The Crenicichla scottii group consists of three species, viz. C. scottii, C. gaucho and C. prenda, restricted to the Uruguay and nearby Argentina. Sizes range between 85 and ca 300 mm SL. Lucena & Kullander (1992) characterised this group by wide interorbital space, maxilla extending well beyond a vertical from the anterior margin of the orbit, lachrymal bone wider than deep (as in saxatilis group species), and a wide lateral band, continuous from head to caudal fin.

The Crenicichla missioneira group consists of the Uruguaian endemic species C. missioneira, C. minuano, C. tendybaguassu, C. igara and C. jurubi. They grow to about 20 cm SL. Scale counts range between 52 and 68. Lucena & Kullander (1992) characterised the group by smooth preopercular margin, suborbital stripe reduced to one or a few spots just below eye, caudal spot situated immediately at base of caudal fin instead of slightly removed from it, and posttemporal blotch well developed and frequently ocellated.

The Crenicichla lacustris group is currently under work by Kullander & Lucena. Those species, including C. lacustris, C. dorsocellata and C. punctata may be recognized by extensively spotted sides and fins. They reach about 30 cm SL and have about 60-70 scales in a lateral row.

The type species, C. macrophthalma, cannot be assigned to any particular group. It with extremely large eyes and the only species with ctenoid predorsal scales. Lateral scales number about 60-70. It reaches about 20 cm SL and is restricted to the central Amazon basin.


Crenicichlacrena, Latin noun meaning notch; and Cichla, name of another cichlid genus, from the Greek kichle, a labrid fish known to the Ancient Greek. The name refers to the serrated preopercle.
Batrachopsbatrachos, Greek noun meaning frog, and ops, Greek noun meaning face or eye. The name alludes to the short broad snout and large mouth of the originally included species.
Boggiania — for the collector of the type-species, Guido Boggiani.

Geographical distribution

Found over most of cis-Andean South America, including the island of Trinidad, W.I., the Tuy and Paria basins of Venezuela, the Orinoco, Amazon, Paraguay-Paraná, most coastal rivers between the Río de La Plata and the Amazon, as well as all of the Guianas. The southernmost locality was reported to be Puerto Madryn, Chubut Province, Argentina (Kullander, 1981a), but as turns out that collection was mislabeled (S. Muller, in litt.), instead the C. scottii reported by Mac Donagh (1937) (as Crenicichla lacustris), and Casciotta (1987) from the Río Negro in northern Patagonia most likely represents the most southern locality of South American cichlids.

Included species

Crenicichla acutirostris Günther, 1862
Crenicichla adspersa Heckel, 1840
Crenicichla funebris Heckel, 1840
Crenicichla albopunctata Pellegrin, 1904
Crenicichla alta Eigenmann, 1912
Crenicichla pterogramma Fowler, 1914
?Crenicichla cardiostigma Ploeg, 1991
Crenicichla anthurus Cope, 1872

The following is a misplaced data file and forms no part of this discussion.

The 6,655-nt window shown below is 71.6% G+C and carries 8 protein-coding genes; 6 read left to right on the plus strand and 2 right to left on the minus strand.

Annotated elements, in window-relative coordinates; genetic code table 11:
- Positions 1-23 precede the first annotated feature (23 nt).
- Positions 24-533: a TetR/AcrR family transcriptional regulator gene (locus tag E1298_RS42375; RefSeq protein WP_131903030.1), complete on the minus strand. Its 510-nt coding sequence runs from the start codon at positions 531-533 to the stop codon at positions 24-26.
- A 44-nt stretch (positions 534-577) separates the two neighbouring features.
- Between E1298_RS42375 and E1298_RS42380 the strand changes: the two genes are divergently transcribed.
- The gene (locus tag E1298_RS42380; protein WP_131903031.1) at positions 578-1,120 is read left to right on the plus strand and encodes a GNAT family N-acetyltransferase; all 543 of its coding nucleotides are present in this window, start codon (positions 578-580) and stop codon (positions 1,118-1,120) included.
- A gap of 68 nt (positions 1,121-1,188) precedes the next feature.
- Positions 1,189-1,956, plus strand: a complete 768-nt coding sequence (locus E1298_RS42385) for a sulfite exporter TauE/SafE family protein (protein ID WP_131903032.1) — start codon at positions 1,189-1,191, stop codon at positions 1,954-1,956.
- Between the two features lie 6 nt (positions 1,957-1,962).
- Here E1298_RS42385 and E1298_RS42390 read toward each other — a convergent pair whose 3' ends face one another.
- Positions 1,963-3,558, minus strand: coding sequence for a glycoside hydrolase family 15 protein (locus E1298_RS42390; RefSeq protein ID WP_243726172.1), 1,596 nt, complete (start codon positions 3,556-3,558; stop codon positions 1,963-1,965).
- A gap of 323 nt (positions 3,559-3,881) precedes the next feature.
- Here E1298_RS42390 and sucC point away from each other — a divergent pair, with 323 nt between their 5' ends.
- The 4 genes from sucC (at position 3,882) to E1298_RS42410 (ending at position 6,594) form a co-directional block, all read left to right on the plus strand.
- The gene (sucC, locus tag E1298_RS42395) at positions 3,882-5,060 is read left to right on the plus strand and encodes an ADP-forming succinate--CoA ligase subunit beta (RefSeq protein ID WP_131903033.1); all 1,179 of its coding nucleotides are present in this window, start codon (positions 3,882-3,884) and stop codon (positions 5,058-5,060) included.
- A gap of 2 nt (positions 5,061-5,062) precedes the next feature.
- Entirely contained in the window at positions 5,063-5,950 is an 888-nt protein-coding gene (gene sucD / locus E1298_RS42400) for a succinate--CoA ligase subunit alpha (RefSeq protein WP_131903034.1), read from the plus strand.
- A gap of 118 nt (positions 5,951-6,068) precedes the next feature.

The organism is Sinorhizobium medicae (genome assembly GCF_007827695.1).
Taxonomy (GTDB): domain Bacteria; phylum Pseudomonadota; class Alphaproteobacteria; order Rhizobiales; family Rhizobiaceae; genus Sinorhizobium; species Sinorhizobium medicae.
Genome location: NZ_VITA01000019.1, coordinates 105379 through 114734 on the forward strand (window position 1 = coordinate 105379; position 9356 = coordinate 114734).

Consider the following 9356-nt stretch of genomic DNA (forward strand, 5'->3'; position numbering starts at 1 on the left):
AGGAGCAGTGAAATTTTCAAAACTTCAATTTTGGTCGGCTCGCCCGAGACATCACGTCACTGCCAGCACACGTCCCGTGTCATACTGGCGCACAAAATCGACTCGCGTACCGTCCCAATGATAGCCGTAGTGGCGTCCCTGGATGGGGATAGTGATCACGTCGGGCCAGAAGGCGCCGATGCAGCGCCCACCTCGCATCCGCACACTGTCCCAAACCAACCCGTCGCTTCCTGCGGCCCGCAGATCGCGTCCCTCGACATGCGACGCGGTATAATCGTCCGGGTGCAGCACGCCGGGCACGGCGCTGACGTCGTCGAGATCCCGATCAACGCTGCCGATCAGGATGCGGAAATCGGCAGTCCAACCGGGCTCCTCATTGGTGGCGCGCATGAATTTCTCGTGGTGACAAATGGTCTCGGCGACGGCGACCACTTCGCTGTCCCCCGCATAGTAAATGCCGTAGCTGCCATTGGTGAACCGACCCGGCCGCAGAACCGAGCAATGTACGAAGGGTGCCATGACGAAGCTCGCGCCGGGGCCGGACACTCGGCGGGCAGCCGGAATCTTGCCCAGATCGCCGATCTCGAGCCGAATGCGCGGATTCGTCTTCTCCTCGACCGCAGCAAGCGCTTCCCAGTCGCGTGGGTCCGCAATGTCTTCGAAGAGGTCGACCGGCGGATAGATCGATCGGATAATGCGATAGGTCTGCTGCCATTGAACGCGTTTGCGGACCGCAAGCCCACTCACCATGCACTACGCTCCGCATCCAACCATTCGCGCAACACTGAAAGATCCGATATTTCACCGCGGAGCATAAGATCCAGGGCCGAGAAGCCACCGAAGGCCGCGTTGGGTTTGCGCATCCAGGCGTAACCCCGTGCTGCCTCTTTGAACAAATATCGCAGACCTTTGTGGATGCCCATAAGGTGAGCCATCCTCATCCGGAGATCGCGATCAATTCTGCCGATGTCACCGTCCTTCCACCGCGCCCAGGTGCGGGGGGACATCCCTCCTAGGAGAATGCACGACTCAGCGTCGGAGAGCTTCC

Crenicichla brasiliensis (Bloch, 1792)
Sparus Nhoquunda Lacépède, 1802
Crenicichla britskii Kullander, 1982
Crenicichla cametana Steindachner, 1911
Crenicichla astroblepa Ploeg, 1986
Crenicichla celidochilus Casciotta, 1987
Crenicichla cincta Regan, 1905
Crenicichla brasiliensis var. fasciata Pellegrin, 1904
Crenicichla compressiceps Ploeg, 1986
Crenicichla coppenamensis Ploeg, 1987
Crenicichla cyanonotus Cope, 1870
Crenicichla cyclostoma Ploeg, 1986
Crenicichla frenata Gill, 1858
Crenicichla dorsocellata Haseman 1911
Crenicichla biocellata R. von Ihering, 1914
Crenicichla gaucho Lucena & Kullander, 1992
Crenicichla Geayi Pellegrin, 1903
Crenicichla haroldoi Luengo & Britski, 1974
Crenicichla heckeli Ploeg, 1989
Crenicichla hemera Kullander, 1990
Crenicichla guentheri Ploeg, 1991
Crenicichla hummelincki Ploeg, 1991
Crenicichla iguassuensis Haseman, 1911
Crenicichla inpa Ploeg, 1991
Crenicichla igara Lucena & Kullander, 1992
Crenicichla isbrueckeri Ploeg, 1991
Crenicichla jaguarensis Haseman, 1911
Crenicichla jegui Ploeg, 1986
Crenicichla johanna Heckel, 1840
Cychla fasciata Jardine, 1843
Crenicichla obtusirostris Günther, 1862
Crenicichla Johanna; var. carsevennensis Pellegrin, 1905
Crenicichla jupiaensis Britski & Luengo, 1968
Crenicichla jurubi Lucena & Kullander, 1992
Cychla labrina (Agassiz, 1831)
Cycla lacustris (Castelnau, 1855)
Crenicichla lenticulata Heckel, 1840
Crenicichla ornata Regan, 1905
Crenicichla lepidota Heckel, 1840
Crenicichla edithae Ploeg, 1991
Crenicichla lucius Cope, 1870
Crenicichla lugubris Heckel, 1840
Cychla? rutilans Jardine, 1843
Crenicichla macrophthalma Heckel, 1840
Crenicichla santaremensis Haseman, 1911
Crenicichla marmorata Pellegrin, 1904
Crenicichla menezesi Ploeg, 1991
Crenicichla minuano Lucena & Kullander, 1992
Crenicichla missioneira Lucena & Kullander, 1992
Crenicichla mucuryna von Ihering, 1914
Crenicichla multispinosa Pellegrin, 1903
Crenicichla nickeriensis Ploeg, 1987
Crenicichla niederleinii (Holmberg, 1891)
Crenicichla notophthalmus Regan, 1913
Crenicichla pellegrini Ploeg, 1991
Crenicichla percna Kullander, 1991
Crenicichla phaiospilus Kullander, 1991
Crenicichla prenda Lucena & Kullander, 1992
Crenicichla punctata Hensel, 1870
Crenicichla polysticta Hensel, 1870
Crenicichla proteus Cope, 1872
Batrachops nemopterus Fowler, 1940
? Crenicichla nijsseni Ploeg, 1991
Crenicichla pydanielae Ploeg, 1991
Crenicichla regani Ploeg, 1989
Crenicichla reticulata (Heckel, 1840)
Crenicichla elegans Steindachner, 1881
Batrachops punctulatus Regan, 1905
Crenicichla rosemariae Kullander, 1997
Crenicichla santosi Ploeg, 1991
Crenicichla saxatilis (Linnaeus, 1758)
Sparus biocellatus Walbaum, 1792
Sparus Pavo Lacépède, 1802
Scarus pavoninus Gray, 1854
Crenicichla scottii (Eigenmann, 1907)
Crenicichla multidens Steindachner, 1915
Labrus amarus Larrañaga, 1923
Crenicichla lacustris semifasciata Devincenzi,1939
Crenicichla sedentaria Kullander, 1986
Crenicichla semicincta (Steindachner, 1892)
Crenicichla clancularia Ploeg, 1991
Crenicichla semifasciata (Heckel, 1840)
Acharnes chacoensis Holmberg, 1891
Boggiania ocellata Perugia, 1897
Crenicichla simoni Haseman, 1911
Crenicichla sipaliwini Ploeg, 1987
Crenicichla strigata Günther, 1862
Crenicichla stocki Ploeg, 1991
Crenicichla sveni Ploeg, 1991
Crenicichla tendybaguassu Lucena & Kullander, 1992
Crenicichla ternetzi Norman, 1926
Crenicichla tigrina Ploeg, Jégu & Ferreira, 1991
Crenicichla urosema Kullander, 1990
Crenicichla vaillanti Pellegrin, 1903
Crenicichla virgatula Ploeg, 1991
Crenicichla vittata Heckel, 1840
Crenicichla wallacii Regan, 1905
Crenicichla nanus Regan, 1913
Nomina inquirendae
Cycla conibos Castelnau, 1855
Cycla multifasciata Castelnau, 1855